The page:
The mid-life upgrade has made significant improvement to the wagon's steering and handling.
Ewan Kennedy road tests and reviews the new Lexus RX with specs, fuel economy and verdict.
Some vehicle mid-life facelifts are just that – a nip here, a tuck there and the model is freshened up for another two to three years. Not so with their-invented Lexus RX line which is more like a new model than a facelift, and it shows where it matters most - drivability.
The mid-life upgrade has made significant improvement to the wagon's steering and handling as well as re-engineering to improve the popular SUV's chassis flex. There are also new F Sport variants available on the RX 350 and RX 450h models.
Lexus also took the opportunity to launch an all-new RX to the Australian market - a 2WD, four-cylinder model badged RX 270 aimed at urban dwellers and families, hitting showroom floors at $69,990 complete with a bag full of fruit usually found in the options brochure.
The RX line now has a stable of seven variants and puts Lexus in a good space to capitalise on the booming medium size SUV segment. Luxury SUVs now outsell luxury sedans and in 2012 to date medium size SUV sales are up a staggering 50 per cent compared to 2011.
It may be the entry level model but the RX 270 comes well equipped including satellite navigation with traffic alert, reversing camera with guide assist, power tailgate, eight-way power seats, leather accented interior, smart entry and smart start, 12 speaker audio, Bluetooth with audio streaming, and voice command, daytime running lamps, 18-inch alloys, and metallic paint.
The 2.7-litre engine produces 138 kW of power at 5800 rpm and 252 Nm of torque at 4200 rpm, and is no slouch. Under the skin Lexus has vastly improved the RX chassis. Twelve extra welding spots under the dash have vastly improved the stability and steering.
In addition the F-Sport also gained extra bracing across the firewall, at the lower end of the front struts as well as across the rear bulkhead. These may sound insignificant, but have had a profound impact on the RX's handling and steering.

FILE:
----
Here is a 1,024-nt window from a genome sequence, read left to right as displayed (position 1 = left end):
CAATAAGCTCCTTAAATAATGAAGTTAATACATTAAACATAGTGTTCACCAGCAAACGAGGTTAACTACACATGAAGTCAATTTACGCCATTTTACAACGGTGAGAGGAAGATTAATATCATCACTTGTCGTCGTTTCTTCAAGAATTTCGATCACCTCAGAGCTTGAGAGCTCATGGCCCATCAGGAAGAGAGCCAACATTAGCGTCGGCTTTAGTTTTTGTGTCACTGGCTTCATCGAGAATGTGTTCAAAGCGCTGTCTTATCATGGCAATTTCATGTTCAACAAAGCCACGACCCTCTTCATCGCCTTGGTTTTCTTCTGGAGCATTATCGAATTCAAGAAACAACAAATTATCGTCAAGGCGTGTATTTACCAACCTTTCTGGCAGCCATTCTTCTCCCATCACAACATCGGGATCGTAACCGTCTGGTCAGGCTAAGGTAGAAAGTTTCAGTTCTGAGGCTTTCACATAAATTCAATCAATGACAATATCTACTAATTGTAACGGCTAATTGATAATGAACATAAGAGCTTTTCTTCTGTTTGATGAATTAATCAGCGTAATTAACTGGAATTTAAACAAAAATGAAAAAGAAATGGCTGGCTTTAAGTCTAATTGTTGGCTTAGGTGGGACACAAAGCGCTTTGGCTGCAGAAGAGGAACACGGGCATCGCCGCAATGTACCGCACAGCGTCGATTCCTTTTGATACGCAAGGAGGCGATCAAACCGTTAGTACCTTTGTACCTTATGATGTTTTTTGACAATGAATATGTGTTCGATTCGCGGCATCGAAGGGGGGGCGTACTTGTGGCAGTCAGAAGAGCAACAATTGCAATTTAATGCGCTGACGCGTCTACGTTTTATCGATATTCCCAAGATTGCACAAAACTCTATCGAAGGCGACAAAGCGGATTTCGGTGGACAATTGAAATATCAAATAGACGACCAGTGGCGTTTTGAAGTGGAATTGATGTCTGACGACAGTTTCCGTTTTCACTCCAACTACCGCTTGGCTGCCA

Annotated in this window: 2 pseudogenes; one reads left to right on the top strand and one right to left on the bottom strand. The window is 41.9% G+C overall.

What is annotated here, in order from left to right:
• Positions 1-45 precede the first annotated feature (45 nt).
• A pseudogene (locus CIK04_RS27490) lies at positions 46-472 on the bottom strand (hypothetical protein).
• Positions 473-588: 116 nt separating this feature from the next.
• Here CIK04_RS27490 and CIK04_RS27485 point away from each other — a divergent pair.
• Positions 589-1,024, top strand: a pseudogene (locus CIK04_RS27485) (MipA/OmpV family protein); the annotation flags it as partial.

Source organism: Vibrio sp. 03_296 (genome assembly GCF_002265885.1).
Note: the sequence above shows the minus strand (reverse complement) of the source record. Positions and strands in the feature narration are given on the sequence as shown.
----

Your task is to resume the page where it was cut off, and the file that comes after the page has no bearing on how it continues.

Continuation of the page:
The RX range gets an updated second-generation edition of the Lexus Remote Touch system – think of it as a mouse – which Lexus says it easier to access and use on-board media communications. Digital Audio - the coming technology mostly found in luxury vehicles - is also being offered across the range and widens the choice of stations as well improving sound clarity.
The most significant exterior change is to the face – the first place buyers look – where the RX adopts the new corporate look that first appeared in the April 2012 release of the new GS models. The hallmark Lexus 'spindle' grille now graces the RX line with chrome surrounds and highlighted by new headlamps.
The LED lights in arrowhead shape are quite striking and add aggression to the conservative design. It's a busy front end that may polarize opinions. As with other Lexus models the RX now gets an F Sport model that replaces the existing Prestige and Sport models.
It has individual exterior styling including chrome 19 inch alloy wheels, F Sport badging and unique mesh grille inserts and is clearly aimed at a younger market. F Sport variants also feature black and grey leather-accented interior, alloy pedals and to push home the theme, F Sport-badged steering wheel.
Safety equipment includes Vehicle Dynamics Integrated Management (VDIM), stability control and, like the rest of the RX range, ten airbags.
We were able to drive the RX 350 F Sport and the new RX 270 on winding roads, highways and some of Canberra's urban environment. Firstly, the F-Sport. It was not until we hit the tight bends that the realisation of just how much better the RX has become.
The improved rigidity has ironed out a steering that was uncomfortable over undulating roads. It now feels solid and does not have the heavy feel of the older model. On the tight corners the RX 350 F Sport felt like it was on rails. We would compare this vehicle to any European SUV in this respect - something we would not have considered in the past from Lexus.
The NVH (noise vibration harshness) is practically nonexistent. There is little outside noise intrusion into the cabin even at speed or under hard acceleration. If we had a compliant it is perhaps the front seats that need improved bolstering to cope with the F Sport's considerable handling ability.
The RX 270 is a surprise package. It is as well balanced as the AWD RX models, but has a slightly firmer suspension. When pushed on uneven surfaces it also lacks the composure of the RX 350 and RX 450h hybrid.
However, these are minor criticisms, set against the RX premium AWD models that are now the equal to anything Europe has to offer – and more refined than SUVs like the Mercedes-Benz M-Class. The 2.7-litre engine is at its best above 3500 rpm, not that this matters in the urban jungle.
Engine: 2.7-litre, dual VVTi, (variable valve timing) four pot, 138kW/252Nm
Transmission: Six-speed automatic transmission; FWD
Body: 5-door SUV
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Engine: 3.0-litre V6 turbodiesel, 176kW/500Nm
Transmission: Seven-speed dual-clutch automated manual, AWD
Body: Five-door wagon
Thirst: 7.5 litres/100km, 199g/km CO2
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Engine: 2.4-litre twin-turbo diesel, 158kW/440Nm
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